But = 0 At point A. Fig 9
:. –h = y = 0  gx2/2u2
:. h = gx2 / 2u2
*for given values of u, two angle gives us the same Range.
1 =
2 = π/2 
Key takeaway
1) Time of flight (t)
t = 2 u sin/
2) Horizontal Range (R)
R = u2. Sin2/
3) Maximum Range (R max)
For maximum Range angle of projection must be 45
R max = u2/
4) Maximum Height
H = u2. Sin2/2
4.4 Normal and tangential components of acceleration
When a particle moves along a curved path, it is sometimes convenient to describe its motion using coordinates other than Cartesian. When the path of motion is known, normal (n) and tangential (t) coordinates are often used.

Fig 10 position of nt component
In the nt coordinate system, the origin is located on the particle (the origin moves with the particle). The taxis is tangent to the path (curve) at the instant considered, positive in the direction of the particle’s motion. The naxis is perpendicular to the taxis with the positive direction toward the center of curvature of the curve.
The positive n and t directions are defined by the unit vectors un and ut, respectively. The center of curvature, O’, always lies on the concave side of the curve
Fig 11 Radius of curvature
The radius of curvature, r, is defined as the perpendicular distance from the curve to the center of curvature at that point. The position of the particle at any instant is defined by the distance, s, along the curve from a fixed reference point.
The velocity vector is always tangent to the path of motion (tdirection). The magnitude is determined by taking the time derivative of the path function, s(t)
Fig 12 velocity
v = vut Where
v = s = ds/dt
Here v defines the magnitude of the velocity (speed) and ut defines the direction of the velocity vector.
Acceleration is the time rate of change of velocity:
a = dv/dt
= d (vut)/dt
= vut + vut

Fig 13
Here v represents the change in the magnitude of velocity and ut represents the rate of change in the direction of ut
After mathematical manipulation, the acceleration vector can be expressed as:
a = vut + (v2 /ρ)un = atut + anun
There are two components to the acceleration vector:
a = atut + anun
Fig 14 Acceleration
• The tangential component is tangent to the curve and in the direction of increasing or decreasing velocity.
at = v or at ds = v dv
• The normal or centripetal component is always directed toward the center of curvature of the curve
an = v 2 /ρ
• The magnitude of the acceleration vector is
a = [(at) 2 + (an) 2] 0.5
Kinetics of particle in rectangular coordinate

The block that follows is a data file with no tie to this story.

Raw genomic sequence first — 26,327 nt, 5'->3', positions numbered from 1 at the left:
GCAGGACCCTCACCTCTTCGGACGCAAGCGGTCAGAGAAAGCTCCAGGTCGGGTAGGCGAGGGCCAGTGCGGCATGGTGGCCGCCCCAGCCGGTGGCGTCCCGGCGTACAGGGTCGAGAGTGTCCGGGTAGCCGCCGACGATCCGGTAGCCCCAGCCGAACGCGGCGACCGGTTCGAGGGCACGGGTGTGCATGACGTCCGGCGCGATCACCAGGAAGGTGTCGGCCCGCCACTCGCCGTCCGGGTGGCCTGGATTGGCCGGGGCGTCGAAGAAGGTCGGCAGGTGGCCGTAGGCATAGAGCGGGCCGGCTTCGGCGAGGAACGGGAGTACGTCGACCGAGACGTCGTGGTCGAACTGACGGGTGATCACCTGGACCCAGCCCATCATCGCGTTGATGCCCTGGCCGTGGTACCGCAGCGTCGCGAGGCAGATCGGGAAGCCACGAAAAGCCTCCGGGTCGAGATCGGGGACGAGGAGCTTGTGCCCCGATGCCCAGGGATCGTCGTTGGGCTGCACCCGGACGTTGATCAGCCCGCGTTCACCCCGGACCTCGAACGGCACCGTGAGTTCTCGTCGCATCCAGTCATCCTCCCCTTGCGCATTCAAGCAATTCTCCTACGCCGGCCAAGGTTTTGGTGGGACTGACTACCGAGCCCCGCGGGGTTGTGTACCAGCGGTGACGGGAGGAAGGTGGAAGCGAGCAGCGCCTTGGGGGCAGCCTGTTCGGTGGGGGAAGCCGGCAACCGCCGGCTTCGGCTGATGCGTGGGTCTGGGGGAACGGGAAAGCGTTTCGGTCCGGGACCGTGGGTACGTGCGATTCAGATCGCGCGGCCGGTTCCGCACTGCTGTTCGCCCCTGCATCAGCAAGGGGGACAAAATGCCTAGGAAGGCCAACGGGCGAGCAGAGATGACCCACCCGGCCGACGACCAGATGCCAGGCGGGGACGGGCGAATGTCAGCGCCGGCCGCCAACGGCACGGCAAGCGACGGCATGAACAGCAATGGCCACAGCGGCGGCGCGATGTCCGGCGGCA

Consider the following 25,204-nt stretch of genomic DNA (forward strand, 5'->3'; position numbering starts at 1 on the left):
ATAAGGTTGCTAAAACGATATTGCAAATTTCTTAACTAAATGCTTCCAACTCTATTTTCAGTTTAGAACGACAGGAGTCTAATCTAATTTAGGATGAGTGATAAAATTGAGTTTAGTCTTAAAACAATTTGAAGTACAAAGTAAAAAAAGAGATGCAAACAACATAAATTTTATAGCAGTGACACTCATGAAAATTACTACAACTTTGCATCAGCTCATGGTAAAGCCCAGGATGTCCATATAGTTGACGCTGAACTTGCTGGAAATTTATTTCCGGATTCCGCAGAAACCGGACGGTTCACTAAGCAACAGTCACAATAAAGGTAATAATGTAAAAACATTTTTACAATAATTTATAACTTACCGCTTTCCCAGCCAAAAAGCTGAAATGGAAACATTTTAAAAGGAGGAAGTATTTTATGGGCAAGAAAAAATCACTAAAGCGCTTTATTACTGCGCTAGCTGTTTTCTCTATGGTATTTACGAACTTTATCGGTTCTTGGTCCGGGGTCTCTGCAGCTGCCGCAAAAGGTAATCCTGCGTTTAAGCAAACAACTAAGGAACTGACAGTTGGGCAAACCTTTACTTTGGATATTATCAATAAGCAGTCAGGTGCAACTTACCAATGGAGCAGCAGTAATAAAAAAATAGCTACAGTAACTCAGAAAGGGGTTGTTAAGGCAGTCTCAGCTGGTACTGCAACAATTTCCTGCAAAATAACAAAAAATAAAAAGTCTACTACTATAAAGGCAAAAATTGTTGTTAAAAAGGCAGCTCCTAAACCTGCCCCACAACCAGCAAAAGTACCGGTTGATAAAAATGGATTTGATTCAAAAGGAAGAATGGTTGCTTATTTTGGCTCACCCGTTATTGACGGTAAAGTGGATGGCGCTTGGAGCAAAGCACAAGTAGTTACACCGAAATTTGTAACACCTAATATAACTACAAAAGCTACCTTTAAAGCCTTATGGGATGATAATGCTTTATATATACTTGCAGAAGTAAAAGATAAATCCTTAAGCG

When a particle is in motion and the inertial frame of reference is an x, y, z coordinate system, the forces acting on the particle and its acceleration is given in terms of their i, j, k components
And Fig 15 Applying equation of motion In scalar form,

Kinetics of particle in cylindrical coordinate
Fig 16 Inertial coordinate system
When all the forces acting and accelerations of a particle are resolved into cylindrical components, the unit vectors in the r, , z inertial frame of reference along r, and z coordinates are given by, and respectively.
The forces acting on the particle and its acceleration is given by
And Applying equation of motion In Scalar form,

Kinetics of particle in terms of path variables
When a particle is in motion along a curved path which is known, then equation of motion for the particle is written in the tangential (t), normal (n), and bi normal (b) directions. The direction of t, n and b coordinates is given by the unit vectors (), () and (). In this case, the inertial frame of reference may be taken t, n, b coordinate system.
Fig 17
Here, there will be no motion in bi normal direction as the particle moves along the fixed known path, but force may act in bi normal direction.
The force and acceleration can be given as,
As we know, , it represents the time rate of change of magnitude of velocity. So if is in the direction of motion, the particle will accelerate or the speed will increase.
And, it shows the time rate of change of the direction of the velocity hence is in the positive n direction always, i.e. towards the center of curvature.
This is the reason why, is referred as the centripetal force.
Reference:
1. Engineering Mechanics by S. P. Timoshenko and D. H. Young, McGraw Hill publication
2. Engineering Mechanics by J. L. Meriam and Craige John Willey
3. Engineering Mechanics by A. P. Boresi and R. J. Schmidt, Brooks/Cole Publication